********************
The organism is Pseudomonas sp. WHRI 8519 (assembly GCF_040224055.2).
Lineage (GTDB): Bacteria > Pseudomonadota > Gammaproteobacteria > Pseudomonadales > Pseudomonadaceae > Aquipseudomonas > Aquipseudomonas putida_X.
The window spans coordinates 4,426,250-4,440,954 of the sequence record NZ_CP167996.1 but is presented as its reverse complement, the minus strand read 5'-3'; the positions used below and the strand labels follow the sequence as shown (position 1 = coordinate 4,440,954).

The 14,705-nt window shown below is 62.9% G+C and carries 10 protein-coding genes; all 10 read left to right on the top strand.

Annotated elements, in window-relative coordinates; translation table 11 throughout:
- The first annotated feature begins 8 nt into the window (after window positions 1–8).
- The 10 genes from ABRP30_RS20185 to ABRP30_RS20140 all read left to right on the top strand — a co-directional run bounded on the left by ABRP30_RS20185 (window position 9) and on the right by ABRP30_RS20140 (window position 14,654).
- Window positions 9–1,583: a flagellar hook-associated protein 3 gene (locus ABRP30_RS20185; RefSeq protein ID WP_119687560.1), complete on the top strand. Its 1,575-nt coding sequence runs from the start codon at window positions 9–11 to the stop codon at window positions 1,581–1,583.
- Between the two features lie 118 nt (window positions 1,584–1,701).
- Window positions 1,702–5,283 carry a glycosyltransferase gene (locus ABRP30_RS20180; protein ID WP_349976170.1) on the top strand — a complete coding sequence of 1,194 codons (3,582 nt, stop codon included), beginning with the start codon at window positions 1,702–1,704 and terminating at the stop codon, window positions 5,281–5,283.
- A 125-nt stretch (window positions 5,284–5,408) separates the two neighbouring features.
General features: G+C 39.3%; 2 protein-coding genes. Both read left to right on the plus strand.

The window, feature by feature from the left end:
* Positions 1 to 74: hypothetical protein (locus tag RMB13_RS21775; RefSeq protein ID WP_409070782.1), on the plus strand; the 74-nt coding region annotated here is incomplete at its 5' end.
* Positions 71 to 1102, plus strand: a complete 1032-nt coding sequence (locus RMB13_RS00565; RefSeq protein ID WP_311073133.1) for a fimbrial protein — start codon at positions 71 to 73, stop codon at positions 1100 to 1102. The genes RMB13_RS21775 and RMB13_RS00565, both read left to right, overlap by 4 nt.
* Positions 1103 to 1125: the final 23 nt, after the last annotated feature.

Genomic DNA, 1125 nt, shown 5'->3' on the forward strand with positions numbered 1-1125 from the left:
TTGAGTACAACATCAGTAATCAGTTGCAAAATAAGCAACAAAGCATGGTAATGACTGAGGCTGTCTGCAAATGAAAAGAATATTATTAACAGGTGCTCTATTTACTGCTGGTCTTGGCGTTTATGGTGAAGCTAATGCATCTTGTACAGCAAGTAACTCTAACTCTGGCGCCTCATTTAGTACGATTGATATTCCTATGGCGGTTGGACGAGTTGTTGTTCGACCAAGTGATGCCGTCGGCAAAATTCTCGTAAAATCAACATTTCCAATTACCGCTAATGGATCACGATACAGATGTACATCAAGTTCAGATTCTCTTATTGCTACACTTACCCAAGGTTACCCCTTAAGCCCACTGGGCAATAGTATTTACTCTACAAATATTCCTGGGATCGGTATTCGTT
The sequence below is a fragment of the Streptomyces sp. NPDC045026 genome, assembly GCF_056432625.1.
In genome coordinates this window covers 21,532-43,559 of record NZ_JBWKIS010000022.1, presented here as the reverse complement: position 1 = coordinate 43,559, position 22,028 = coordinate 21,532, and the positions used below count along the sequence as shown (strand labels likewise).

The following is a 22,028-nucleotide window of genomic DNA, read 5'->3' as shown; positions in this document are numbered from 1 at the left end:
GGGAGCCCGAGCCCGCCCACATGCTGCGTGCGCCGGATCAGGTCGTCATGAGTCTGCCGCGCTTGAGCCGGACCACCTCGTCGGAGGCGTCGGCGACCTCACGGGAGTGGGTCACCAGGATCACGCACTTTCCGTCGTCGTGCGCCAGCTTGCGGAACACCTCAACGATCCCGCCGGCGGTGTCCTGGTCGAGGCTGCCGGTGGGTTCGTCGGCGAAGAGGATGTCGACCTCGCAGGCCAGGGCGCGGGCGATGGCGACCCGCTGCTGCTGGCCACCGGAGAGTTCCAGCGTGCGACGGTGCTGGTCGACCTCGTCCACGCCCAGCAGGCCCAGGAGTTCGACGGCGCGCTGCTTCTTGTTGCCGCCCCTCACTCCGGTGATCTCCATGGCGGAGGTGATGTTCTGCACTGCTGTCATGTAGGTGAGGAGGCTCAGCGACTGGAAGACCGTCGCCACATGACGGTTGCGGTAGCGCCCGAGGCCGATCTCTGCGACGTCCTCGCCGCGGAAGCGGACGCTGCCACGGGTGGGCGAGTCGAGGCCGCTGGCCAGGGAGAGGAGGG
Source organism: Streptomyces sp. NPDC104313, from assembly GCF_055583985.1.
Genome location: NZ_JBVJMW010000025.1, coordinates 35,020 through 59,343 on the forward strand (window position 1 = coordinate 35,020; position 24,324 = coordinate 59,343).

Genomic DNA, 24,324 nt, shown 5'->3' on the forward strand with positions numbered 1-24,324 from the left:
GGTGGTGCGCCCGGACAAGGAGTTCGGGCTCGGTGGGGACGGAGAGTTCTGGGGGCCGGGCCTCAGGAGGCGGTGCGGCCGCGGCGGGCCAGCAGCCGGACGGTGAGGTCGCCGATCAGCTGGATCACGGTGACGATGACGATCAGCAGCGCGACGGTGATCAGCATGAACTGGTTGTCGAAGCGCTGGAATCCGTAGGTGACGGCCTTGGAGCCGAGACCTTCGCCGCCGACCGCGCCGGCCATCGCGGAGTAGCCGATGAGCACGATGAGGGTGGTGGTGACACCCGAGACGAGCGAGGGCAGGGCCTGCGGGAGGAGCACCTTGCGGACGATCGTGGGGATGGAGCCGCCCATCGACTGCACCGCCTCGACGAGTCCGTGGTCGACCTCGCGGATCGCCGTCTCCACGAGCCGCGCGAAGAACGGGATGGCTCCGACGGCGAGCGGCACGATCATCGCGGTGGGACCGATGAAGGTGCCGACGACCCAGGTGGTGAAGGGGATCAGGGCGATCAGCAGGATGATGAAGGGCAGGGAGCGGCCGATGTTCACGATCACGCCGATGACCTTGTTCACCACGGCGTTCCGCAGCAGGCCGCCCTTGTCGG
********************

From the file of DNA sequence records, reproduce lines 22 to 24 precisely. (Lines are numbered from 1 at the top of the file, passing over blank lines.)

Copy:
GGGAGCCCGAGCCCGCCCACATGCTGCGTGCGCCGGATCAGGTCGTCATGAGTCTGCCGCGCTTGAGCCGGACCACCTCGTCGGAGGCGTCGGCGACCTCACGGGAGTGGGTCACCAGGATCACGCACTTTCCGTCGTCGTGCGCCAGCTTGCGGAACACCTCAACGATCCCGCCGGCGGTGTCCTGGTCGAGGCTGCCGGTGGGTTCGTCGGCGAAGAGGATGTCGACCTCGCAGGCCAGGGCGCGGGCGATGGCGACCCGCTGCTGCTGGCCACCGGAGAGTTCCAGCGTGCGACGGTGCTGGTCGACCTCGTCCACGCCCAGCAGGCCCAGGAGTTCGACGGCGCGCTGCTTCTTGTTGCCGCCCCTCACTCCGGTGATCTCCATGGCGGAGGTGATGTTCTGCACTGCTGTCATGTAGGTGAGGAGGCTCAGCGACTGGAAGACCGTCGCCACATGACGGTTGCGGTAGCGCCCGAGGCCGATCTCTGCGACGTCCTCGCCGCGGAAGCGGACGCTGCCACGGGTGGGCGAGTCGAGGCCGCTGGCCAGGGAGAGGAGGG
Source organism: Streptomyces sp. NPDC104313, from assembly GCF_055583985.1.
Genome location: NZ_JBVJMW010000025.1, coordinates 35,020 through 59,343 on the forward strand (window position 1 = coordinate 35,020; position 24,324 = coordinate 59,343).